Monday 08/03/2015
Posted: August 03, 2015 - 12:30 am
Typical early August weather this week: Hot with stickiness and scattered storms returning

Pretty typical early August weather on tap this week, as it gets a little hotter and more humid than the weekend with scattered showers and storms returning.

Sunday 08/02/2015
Posted: August 02, 2015 - 12:15 am
A dry 90 would still be hotter than almost all of last August

The sunny, dry and pretty hot weather we've had the last couple of days will continue Sunday and Monday. Dew points in the 50s on Saturday at times created outdoor conditions in which the heat index was lower than the air temperature. Roanoke's high temperature has hit 89 each of the last two days, and probably will push a degree or two warmer into the low 90s one or both of the next two days. While it will be a relatively "dry" heat with dew points in the 50s again Sunday and only as high as the low 60s by Monday, it would be quite a contrast to last August, when Roanoke's first 90-degree high temperature of the month didn't occur until the last day, August 31.  August 2014 was Roanoke's coolest August on record for average high temperature, barely averaging 80 for a high the entire month, and the third coolest on record for overall average temperature (highs and lows), dating back to the start of official weather records in 1912.

Friday 07/31/2015
Posted: July 31, 2015 - 10:45 am
Dry weekend ahead ... and how a "cold" front caused Roanoke's hottest temperature of year

The cold front has passed and an overall nice, though a bit toasty, weekend is ahead. Dew points have dropped 10-15 degrees this morning into the upper 50 and low 60s, and light westerly to northwesterly winds will continue to filter in dry air through the weekend. Highs will continue to be in the 80s and low 90s with ample sunshine and few clouds, but it will not be as miserably humid as it was earlier in the week. The lower humidity, stable to sinking air aloft under high pressure and drying downslope wind trajectories will not be conducive to the pop-up storms we see on many summer afternoons. Well, OK ...  any time it warms into at least the 80s in our terrain you can't say there is zero percent chance of an isolated shower or storm cropping up, if an updraft with decent moisture hits some kind of weakness in the warm, dry cap aloft. But the chances for even pop-up afternoon showers and storms are about as low this weekend as they can possibly be in our region when it is as warm as it is going to be -- 5 percent or so. Enjoy it for your outdoor activities!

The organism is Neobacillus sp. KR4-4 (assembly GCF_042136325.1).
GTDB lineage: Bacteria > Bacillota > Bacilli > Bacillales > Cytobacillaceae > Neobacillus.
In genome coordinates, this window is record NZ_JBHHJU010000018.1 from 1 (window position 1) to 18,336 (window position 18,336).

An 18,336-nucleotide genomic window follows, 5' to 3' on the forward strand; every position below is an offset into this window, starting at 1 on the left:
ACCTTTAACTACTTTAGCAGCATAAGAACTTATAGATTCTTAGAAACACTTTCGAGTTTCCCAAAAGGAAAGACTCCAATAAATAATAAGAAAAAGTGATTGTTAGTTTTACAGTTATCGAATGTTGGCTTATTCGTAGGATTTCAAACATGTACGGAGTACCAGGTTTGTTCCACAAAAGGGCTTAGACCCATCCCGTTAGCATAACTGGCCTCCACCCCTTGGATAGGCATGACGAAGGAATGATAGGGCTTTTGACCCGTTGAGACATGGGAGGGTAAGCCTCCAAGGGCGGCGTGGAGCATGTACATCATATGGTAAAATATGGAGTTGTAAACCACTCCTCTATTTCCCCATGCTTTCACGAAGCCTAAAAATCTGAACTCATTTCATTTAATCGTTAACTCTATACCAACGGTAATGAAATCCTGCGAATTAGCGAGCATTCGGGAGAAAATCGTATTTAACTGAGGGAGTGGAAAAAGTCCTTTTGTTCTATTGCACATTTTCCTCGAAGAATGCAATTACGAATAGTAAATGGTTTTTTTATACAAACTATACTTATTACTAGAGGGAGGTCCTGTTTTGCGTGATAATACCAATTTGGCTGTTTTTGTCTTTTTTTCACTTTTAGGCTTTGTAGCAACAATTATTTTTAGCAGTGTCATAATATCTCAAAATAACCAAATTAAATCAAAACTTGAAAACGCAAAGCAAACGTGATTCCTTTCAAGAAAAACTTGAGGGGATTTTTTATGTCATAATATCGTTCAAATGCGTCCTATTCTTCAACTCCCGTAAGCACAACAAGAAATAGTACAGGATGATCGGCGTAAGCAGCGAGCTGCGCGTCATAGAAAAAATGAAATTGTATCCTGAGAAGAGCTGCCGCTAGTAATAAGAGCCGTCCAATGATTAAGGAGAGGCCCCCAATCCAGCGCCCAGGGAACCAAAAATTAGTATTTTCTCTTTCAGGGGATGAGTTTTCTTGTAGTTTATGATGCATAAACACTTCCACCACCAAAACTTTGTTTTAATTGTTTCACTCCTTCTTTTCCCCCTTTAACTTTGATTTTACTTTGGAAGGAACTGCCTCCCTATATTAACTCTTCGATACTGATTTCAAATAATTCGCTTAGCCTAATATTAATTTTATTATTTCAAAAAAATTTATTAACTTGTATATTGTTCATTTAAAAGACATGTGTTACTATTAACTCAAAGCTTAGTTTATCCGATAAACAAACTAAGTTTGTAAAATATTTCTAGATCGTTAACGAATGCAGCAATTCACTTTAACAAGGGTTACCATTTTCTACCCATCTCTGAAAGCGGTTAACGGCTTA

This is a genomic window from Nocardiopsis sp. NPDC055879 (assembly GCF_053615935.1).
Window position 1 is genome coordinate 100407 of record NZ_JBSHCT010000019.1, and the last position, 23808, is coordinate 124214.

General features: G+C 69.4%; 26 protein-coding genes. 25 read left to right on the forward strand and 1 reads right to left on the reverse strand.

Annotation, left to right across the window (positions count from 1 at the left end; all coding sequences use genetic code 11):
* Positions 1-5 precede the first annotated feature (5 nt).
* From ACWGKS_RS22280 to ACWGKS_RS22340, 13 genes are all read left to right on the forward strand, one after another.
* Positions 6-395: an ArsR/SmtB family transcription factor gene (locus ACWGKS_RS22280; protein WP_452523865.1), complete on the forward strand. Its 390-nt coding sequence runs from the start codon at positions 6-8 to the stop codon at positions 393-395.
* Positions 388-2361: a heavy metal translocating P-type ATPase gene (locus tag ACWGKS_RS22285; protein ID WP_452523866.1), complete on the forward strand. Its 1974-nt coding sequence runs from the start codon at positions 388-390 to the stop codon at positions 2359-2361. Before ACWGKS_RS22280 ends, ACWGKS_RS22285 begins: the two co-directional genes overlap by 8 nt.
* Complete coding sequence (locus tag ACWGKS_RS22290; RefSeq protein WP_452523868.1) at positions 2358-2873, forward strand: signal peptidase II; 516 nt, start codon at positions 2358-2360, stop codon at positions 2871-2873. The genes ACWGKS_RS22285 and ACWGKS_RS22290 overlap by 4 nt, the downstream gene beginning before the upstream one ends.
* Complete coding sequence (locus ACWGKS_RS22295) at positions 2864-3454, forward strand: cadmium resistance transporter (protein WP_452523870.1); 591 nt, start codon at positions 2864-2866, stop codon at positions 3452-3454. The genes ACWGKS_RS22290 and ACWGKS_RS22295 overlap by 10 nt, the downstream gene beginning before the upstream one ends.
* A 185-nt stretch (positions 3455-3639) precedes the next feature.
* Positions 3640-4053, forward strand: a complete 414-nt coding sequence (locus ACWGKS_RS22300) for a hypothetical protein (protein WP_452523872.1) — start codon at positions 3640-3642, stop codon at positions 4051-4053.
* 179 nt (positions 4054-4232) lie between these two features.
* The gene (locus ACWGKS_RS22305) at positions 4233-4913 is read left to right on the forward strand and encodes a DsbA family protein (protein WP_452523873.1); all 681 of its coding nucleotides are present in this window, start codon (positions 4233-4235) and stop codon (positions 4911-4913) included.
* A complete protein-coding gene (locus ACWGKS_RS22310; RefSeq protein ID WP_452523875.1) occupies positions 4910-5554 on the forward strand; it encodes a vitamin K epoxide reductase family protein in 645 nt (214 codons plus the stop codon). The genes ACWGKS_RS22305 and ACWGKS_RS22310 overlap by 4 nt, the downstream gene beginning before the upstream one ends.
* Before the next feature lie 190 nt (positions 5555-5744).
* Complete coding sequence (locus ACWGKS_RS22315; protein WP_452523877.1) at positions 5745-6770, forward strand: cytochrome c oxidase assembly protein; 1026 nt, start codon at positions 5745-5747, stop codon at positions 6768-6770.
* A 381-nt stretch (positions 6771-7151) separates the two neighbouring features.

Thursday 07/30/2015
Posted: July 30, 2015 - 12:30 am
A "dry front" will bring a change in the air for weekend

A cold front passing Thursday evening will be more of a "dry front" than a cold one, bringing much drier air into the region to turn the dial back on the muggy weather of recent days and shut down the daily rounds of scattered showers and storms. But before it pushes through, we have one more day of fairly hot, very humid and potentially stormy weather to get through on Thursday.

Wednesday 07/29/2015
Posted: July 29, 2015 - 12:30 am
Perhaps an escape from the "muggies" by the weekend

We'll continue to have a case of the "muggies" -- 80s to maybe low 90s highs with upper 60s-low 70s dew points, leading to scattered afternoon storms, some locally heavy -- through Thursday. But after that, there is significant hope that the weekend will give us a break from the muggies.

Monday 07/27/2015
Updated: July 28, 2015 - 9:30 am
Typical hot, humid summer weather through Thursday -- a few localized downpours

UPDATE 9:25 AM, 7/28: I only upgrade the Inclement Conditions Index when a number jumps 2 spots or more. I have just done that for heavy rain below -- increasing from 2 to 4 -- as the slow-moving nature of storms will lead to some localized areas of very heavy rain the next few days, as they did on Monday in part of Roanoke and then overnight in parts of Bedford County. Widespread heavy rain is not anticipated, but it may be torrential for a few minutes in isolated downpours. END UPDATE

Saturday 07/25/2015
Posted: July 25, 2015 - 1:00 am
Typical summerlike weather rebuilds; where is rest of summer going?

Heat and humidity will gradually build over the weekend and into the next week to a fairly typical late July pattern of mid 80s to low 90s highs (generally below 3,000 feet in elevation) with scattered afternoon showers and thunderstorms. We'll probably see a few more of those Sunday and Monday than on Saturday, when a weak cold front sliding in from the north and northeast may even come into play.

Thursday 07/23/2015